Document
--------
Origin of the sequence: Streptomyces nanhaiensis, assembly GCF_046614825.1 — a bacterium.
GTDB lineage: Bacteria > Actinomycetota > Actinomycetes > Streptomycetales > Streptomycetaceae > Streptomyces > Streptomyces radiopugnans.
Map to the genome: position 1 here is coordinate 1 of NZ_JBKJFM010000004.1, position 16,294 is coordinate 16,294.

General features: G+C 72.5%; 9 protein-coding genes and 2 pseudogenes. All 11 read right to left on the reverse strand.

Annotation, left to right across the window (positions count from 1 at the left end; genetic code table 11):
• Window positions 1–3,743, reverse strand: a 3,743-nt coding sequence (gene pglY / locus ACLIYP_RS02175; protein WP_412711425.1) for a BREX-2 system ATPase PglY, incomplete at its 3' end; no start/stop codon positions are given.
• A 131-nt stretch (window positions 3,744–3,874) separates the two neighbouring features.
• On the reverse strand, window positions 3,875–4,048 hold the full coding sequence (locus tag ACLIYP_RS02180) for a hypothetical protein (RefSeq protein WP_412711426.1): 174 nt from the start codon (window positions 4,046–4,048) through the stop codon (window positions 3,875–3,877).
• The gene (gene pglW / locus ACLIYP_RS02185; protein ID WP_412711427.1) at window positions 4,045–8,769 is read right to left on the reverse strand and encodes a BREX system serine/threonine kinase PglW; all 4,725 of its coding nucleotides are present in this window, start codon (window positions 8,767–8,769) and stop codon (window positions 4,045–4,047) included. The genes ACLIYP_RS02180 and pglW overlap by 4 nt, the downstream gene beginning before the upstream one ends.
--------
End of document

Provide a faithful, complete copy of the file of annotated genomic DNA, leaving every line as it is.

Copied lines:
Origin of the sequence: Streptomyces nanhaiensis, assembly GCF_046614825.1 — a bacterium.
GTDB lineage: Bacteria > Actinomycetota > Actinomycetes > Streptomycetales > Streptomycetaceae > Streptomyces > Streptomyces radiopugnans.
Map to the genome: position 1 here is coordinate 1 of NZ_JBKJFM010000004.1, position 16,294 is coordinate 16,294.

General features: G+C 72.5%; 9 protein-coding genes and 2 pseudogenes. All 11 read right to left on the reverse strand.

Annotation, left to right across the window (positions count from 1 at the left end; genetic code table 11):
• Window positions 1–3,743, reverse strand: a 3,743-nt coding sequence (gene pglY / locus ACLIYP_RS02175; protein WP_412711425.1) for a BREX-2 system ATPase PglY, incomplete at its 3' end; no start/stop codon positions are given.
• A 131-nt stretch (window positions 3,744–3,874) separates the two neighbouring features.
• On the reverse strand, window positions 3,875–4,048 hold the full coding sequence (locus tag ACLIYP_RS02180) for a hypothetical protein (RefSeq protein WP_412711426.1): 174 nt from the start codon (window positions 4,046–4,048) through the stop codon (window positions 3,875–3,877).
• The gene (gene pglW / locus ACLIYP_RS02185; protein ID WP_412711427.1) at window positions 4,045–8,769 is read right to left on the reverse strand and encodes a BREX system serine/threonine kinase PglW; all 4,725 of its coding nucleotides are present in this window, start codon (window positions 8,767–8,769) and stop codon (window positions 4,045–4,047) included. The genes ACLIYP_RS02180 and pglW overlap by 4 nt, the downstream gene beginning before the upstream one ends.